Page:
Mesomeric Effect (Resonance effect)
- The mesomeric effect is valid only for the conjugated system.
➢ Types of Mesomeric Effect
- It is divided into 2 parts:
(i) +M effect (-R)
(ii) - M Effect (-R)
- Consider the following conjugated system:
- Consider another conjugated system:
➢ Mesomeric Effect in the Compounds Having a Benzene Ring
- If the movement of electrons is towards the ring, it will show +M effect. This effect increases the electron density over the benzene ring.
- +M effect in phenol
- +M effect in aniline
- -M effect in Benzaldehyde
- +M group increases the electron density of ring while - M decreases the electron density of benzene ring.
- If NO2 is present on the ortho or para position then along with its -I effect, It will also show -M effect.
Above compound have M of -OH and -M of NO2 group.
As we can easily see that -NO2 at meta position is not attracting e- density towards itself and that's why it will not show -M effect at m-position.
Q. Identify the compound showing +M or -M separately?
(a) (b) (c)
Sol. (a) -M (b) -M (c) +M
- Permanent polarisation caused by the displacement of s-electrons into p-molecular orbital is known as hyperconjugation.
- Hyper conjugation is called No-bond Resonance.
- More the C - H bond, more will be the no bond resonating structure (Hyperconjugation).
More the (C - H) bond, the more will be the stability of free radicals.
➢ Properties of Free Radical:
- It is a neutral species.
- It has one unpaired electron, therefore, why paramagnetic in nature.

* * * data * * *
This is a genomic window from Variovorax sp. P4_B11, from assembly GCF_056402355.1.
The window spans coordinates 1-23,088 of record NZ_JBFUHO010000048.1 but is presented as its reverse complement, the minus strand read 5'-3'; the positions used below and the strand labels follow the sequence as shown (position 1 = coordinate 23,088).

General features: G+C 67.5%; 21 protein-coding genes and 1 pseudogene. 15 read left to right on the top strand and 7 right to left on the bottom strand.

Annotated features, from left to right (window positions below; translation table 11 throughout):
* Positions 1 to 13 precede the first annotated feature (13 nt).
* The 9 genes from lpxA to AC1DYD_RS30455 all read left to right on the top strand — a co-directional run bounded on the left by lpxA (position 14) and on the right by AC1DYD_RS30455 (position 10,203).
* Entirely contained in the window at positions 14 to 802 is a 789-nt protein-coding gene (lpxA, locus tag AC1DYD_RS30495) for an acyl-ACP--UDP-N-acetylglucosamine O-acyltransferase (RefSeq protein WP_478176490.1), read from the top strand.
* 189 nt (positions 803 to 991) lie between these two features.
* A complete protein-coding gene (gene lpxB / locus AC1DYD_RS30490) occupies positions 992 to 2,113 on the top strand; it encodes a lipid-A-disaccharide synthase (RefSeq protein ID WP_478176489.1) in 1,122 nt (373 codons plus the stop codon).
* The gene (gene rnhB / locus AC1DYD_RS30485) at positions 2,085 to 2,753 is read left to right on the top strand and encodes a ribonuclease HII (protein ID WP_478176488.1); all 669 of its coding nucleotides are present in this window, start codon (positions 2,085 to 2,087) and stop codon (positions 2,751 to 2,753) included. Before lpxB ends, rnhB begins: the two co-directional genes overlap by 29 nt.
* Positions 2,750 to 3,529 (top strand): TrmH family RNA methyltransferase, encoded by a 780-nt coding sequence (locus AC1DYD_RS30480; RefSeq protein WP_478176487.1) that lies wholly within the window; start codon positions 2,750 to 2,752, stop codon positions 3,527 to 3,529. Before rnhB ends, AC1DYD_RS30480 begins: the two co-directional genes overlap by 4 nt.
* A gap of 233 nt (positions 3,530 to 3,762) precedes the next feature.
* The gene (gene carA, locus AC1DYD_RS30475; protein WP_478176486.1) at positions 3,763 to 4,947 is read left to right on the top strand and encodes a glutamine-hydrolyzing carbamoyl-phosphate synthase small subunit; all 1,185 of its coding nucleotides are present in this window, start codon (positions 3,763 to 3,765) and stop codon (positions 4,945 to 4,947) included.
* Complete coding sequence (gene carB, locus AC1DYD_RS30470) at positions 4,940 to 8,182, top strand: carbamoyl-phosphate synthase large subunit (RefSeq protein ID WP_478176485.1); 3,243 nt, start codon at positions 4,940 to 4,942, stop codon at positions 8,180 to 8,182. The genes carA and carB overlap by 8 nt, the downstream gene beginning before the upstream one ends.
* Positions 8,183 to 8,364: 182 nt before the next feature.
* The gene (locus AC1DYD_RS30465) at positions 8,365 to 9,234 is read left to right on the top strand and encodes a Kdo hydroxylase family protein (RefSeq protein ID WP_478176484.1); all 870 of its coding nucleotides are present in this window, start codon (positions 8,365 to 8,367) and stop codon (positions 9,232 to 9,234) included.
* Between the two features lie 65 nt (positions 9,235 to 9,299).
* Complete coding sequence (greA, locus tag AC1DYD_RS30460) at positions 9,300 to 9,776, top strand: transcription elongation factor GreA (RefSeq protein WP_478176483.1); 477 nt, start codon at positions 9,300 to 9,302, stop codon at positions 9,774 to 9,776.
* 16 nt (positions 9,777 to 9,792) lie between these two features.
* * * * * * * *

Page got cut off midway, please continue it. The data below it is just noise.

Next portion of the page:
→ methyl free Radical
→ ethyl free radical
- Its hybridization is sp2 and triangular planar shape.
Unpaired electron is not counted while calculating the hybridization state. They stay perpendicular to the plane.
➢ Stability of Free Radical
Its stability can be determined with the help of hyperconjugation as well as the Resonance effect.
- Allylic Free Radical:
(Free Radical is on next carbon to doubly bonded carbon atoms)
Effect of Resonance > Hyperconjugation
- Benzylic Free Radical:
More Resonating structure, more will be the stability of the free Radical.
(i) Di-Benzylic free Radical:
No. of Resonating structures = 7
(ii) Tri-benzylic free Radical:
No. of Resonating structures = 10
- Stability Order:
Q.1 Compare the stability of the following free Radicals
(a) (b) (c)
Sol. b > a > c, Since the resonating structure is not possible for (c)
Q.2. Compare the bond energy of the following compounds.
(a) (b) (c) (d)
Sol. After forming free radical from the compound:
Due to 3° free radical, (a) will be most stable, therefore will have more tendency to come in this form, and C–H bond will break very readily because bond energy will be very less.
Thus, Bond Energy Order: a<b<c<d
Q.3 Compare the potential energy of the following compounds.
(a) (b) (c) (d)
Sol. If the compound after being in free Radical form is very stable (i.e., less energy) it means it would have possessed more energy initially i.e. its potential energy will be the most.
Potential energy ≈ stability of free Radical
Thus, Potential Energy Order: a < b < c < d
Q.4 (i) Compare the bond energies of the C - H bond at a, b, c, d, e, and f position in the compound below.
(ii) In the above compound compare 2° benzylic allylic stability at two given positions:
Sol. (i) Stability order of free Radical that might be formed after removal of H (Homolytically) from the given carbon: e > b > a > f > c = d
Thus, C - H bond energy order: e < b < a < f < c = d
(ii) Inspite of Resonance, three (C - H) bond are available for no bond Resonance.
Therefore, 2° benzylic allylic corresponding to structure (a) will be extra stable than (b) which have only two (C - H) bond for Hyperconjugation.
Q.5 Compare the stability of the following free Radicals.
Thus, Stability of the following free Radical: c > b > a > d
Q.6 Compare the potential energy of the following compounds.
(a) CH3 - CH3 (b) CH2 = CH2 (c) CH≡CH
Sol. After making free Radical of the above compounds:
Thus, Potential Energy Order: a > b > c